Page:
But it would be really interesting if true--in my database of mostly non-newsy texts, do authors maybe shy away from using words that have too specific a meaning at the present moment? Lack of use might be interesting in all sorts of other ways, even if this one is probably just a random artifact.
In general, is there some way of finding books that use a word much less than context would suggest--and could we then ask why? That's nearly impossible with existing electronic resources—I've been working on a long post about that—but it might give interesting ways of thinking about single texts we know well. This is a way massive textual statistics could help in looking at a single book. We could find out what words Thorndike avoids in his psychological texts that we'd expect to see a lot of given the broader context of early 20th century psychology—or proto-behaviorism, or name your area. Most of these would be expected, but some might not.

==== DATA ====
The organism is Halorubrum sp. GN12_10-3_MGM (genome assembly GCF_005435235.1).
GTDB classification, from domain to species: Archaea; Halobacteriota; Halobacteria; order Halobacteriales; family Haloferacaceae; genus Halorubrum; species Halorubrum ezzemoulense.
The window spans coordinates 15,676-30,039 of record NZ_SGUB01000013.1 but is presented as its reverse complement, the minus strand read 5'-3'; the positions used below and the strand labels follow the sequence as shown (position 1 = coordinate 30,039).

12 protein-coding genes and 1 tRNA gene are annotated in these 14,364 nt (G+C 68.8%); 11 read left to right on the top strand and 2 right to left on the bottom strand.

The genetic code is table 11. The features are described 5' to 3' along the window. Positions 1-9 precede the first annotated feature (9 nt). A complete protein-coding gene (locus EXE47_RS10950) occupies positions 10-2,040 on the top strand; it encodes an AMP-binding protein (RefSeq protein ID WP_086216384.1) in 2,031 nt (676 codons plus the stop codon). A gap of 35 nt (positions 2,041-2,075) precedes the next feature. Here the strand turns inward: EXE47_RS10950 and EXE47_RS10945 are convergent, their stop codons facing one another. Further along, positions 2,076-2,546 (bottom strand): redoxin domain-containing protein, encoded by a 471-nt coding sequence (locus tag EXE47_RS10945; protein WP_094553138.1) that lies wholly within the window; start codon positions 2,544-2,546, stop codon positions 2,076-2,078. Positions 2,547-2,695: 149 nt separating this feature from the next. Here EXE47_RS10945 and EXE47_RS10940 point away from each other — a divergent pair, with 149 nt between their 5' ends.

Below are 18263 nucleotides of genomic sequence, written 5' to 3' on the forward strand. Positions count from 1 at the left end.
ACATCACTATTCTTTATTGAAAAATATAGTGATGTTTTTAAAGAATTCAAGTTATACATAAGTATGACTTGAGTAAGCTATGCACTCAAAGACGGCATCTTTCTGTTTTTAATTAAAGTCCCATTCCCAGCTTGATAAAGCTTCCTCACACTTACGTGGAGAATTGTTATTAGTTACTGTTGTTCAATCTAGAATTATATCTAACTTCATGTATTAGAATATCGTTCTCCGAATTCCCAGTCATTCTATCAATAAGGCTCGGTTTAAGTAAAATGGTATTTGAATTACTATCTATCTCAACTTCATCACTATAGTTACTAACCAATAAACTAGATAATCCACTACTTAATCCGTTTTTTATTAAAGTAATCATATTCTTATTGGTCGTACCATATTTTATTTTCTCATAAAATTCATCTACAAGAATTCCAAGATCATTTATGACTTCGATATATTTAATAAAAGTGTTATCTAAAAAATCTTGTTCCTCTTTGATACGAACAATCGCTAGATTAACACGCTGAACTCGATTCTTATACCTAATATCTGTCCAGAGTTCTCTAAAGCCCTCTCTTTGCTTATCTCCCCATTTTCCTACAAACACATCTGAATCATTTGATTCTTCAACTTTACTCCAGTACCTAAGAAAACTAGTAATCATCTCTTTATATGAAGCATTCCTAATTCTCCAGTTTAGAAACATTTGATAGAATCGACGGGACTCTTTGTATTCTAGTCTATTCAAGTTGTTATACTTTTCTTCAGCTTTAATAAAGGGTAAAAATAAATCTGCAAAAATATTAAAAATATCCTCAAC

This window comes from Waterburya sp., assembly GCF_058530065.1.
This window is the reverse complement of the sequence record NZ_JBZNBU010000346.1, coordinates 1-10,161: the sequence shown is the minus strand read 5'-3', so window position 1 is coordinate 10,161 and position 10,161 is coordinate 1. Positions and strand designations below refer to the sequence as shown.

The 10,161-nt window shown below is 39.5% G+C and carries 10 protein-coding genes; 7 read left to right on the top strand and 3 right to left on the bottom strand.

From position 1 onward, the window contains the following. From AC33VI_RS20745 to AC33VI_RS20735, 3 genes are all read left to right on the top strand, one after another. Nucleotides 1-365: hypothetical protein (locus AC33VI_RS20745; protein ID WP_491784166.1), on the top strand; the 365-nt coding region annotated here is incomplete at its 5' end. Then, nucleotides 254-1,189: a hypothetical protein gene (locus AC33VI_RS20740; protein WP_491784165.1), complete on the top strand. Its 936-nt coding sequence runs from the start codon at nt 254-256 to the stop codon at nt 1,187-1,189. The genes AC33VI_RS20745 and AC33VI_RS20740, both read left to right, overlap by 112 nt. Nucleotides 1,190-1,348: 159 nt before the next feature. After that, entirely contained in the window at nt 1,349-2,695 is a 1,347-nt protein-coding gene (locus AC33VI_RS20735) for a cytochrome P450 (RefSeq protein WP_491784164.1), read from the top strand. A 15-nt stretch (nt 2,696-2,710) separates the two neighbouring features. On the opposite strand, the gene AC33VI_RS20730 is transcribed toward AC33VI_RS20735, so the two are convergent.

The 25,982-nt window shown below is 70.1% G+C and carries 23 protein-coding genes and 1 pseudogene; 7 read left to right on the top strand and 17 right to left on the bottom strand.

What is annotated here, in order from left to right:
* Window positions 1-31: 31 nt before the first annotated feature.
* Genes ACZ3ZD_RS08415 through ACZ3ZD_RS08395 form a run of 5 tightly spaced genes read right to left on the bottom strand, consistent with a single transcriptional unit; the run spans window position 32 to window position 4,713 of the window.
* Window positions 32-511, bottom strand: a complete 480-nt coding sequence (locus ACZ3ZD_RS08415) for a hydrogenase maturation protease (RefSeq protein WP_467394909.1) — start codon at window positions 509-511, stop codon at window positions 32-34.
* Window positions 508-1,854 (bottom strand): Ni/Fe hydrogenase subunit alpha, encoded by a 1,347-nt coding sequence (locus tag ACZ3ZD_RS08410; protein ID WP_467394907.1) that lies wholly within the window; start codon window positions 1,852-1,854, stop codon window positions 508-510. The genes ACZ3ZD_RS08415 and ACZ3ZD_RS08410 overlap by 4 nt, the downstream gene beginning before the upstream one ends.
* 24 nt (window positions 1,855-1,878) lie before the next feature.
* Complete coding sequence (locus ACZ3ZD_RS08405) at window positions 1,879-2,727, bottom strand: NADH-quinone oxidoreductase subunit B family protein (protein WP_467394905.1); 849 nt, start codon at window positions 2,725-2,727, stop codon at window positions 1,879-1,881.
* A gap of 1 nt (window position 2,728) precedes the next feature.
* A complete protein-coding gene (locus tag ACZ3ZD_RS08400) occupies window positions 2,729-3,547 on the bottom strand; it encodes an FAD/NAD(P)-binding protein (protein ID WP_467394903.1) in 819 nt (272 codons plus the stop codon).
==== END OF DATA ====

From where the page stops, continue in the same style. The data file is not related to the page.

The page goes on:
That's the single-text use. On massive corpuses: If word-use shows intellectual context, lack of use might do so too. It's sort of the textual equivalent of listening for 'the notes they don't play.' The most obvious example might be to figure out how to grab some late-19th-century American history and look for the elision of certain slavery-related words. That's one of the areas existing historiography has already made a lot of hay out of missing terms. Could we find areas it hasn't?
But in either case--we need large text sources to build models of words we'd expect to see. Even more than positive counts, negative counts is something that's really hard to do through traditional close reading unless you have a very clear idea what you're looking for.